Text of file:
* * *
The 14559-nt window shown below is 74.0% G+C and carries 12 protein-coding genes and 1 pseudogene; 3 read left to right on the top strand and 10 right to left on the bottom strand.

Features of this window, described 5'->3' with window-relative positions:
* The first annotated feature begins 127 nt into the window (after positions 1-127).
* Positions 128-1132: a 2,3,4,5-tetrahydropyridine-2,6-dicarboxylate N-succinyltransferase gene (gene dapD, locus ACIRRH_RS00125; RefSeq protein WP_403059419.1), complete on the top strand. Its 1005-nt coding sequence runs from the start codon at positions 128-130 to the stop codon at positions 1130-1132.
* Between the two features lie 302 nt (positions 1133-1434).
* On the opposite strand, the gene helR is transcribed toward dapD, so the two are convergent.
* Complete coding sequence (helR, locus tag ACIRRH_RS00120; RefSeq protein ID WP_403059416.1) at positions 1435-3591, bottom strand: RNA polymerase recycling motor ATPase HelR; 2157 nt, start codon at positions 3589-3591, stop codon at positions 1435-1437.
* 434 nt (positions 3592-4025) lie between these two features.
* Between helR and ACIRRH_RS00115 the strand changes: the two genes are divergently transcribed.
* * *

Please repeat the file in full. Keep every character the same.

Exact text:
The 14559-nt window shown below is 74.0% G+C and carries 12 protein-coding genes and 1 pseudogene; 3 read left to right on the top strand and 10 right to left on the bottom strand.

Features of this window, described 5'->3' with window-relative positions:
* The first annotated feature begins 127 nt into the window (after positions 1-127).
* Positions 128-1132: a 2,3,4,5-tetrahydropyridine-2,6-dicarboxylate N-succinyltransferase gene (gene dapD, locus ACIRRH_RS00125; RefSeq protein WP_403059419.1), complete on the top strand. Its 1005-nt coding sequence runs from the start codon at positions 128-130 to the stop codon at positions 1130-1132.
* Between the two features lie 302 nt (positions 1133-1434).
* On the opposite strand, the gene helR is transcribed toward dapD, so the two are convergent.
* Complete coding sequence (helR, locus tag ACIRRH_RS00120; RefSeq protein ID WP_403059416.1) at positions 1435-3591, bottom strand: RNA polymerase recycling motor ATPase HelR; 2157 nt, start codon at positions 3589-3591, stop codon at positions 1435-1437.
* 434 nt (positions 3592-4025) lie between these two features.
* Between helR and ACIRRH_RS00115 the strand changes: the two genes are divergently transcribed.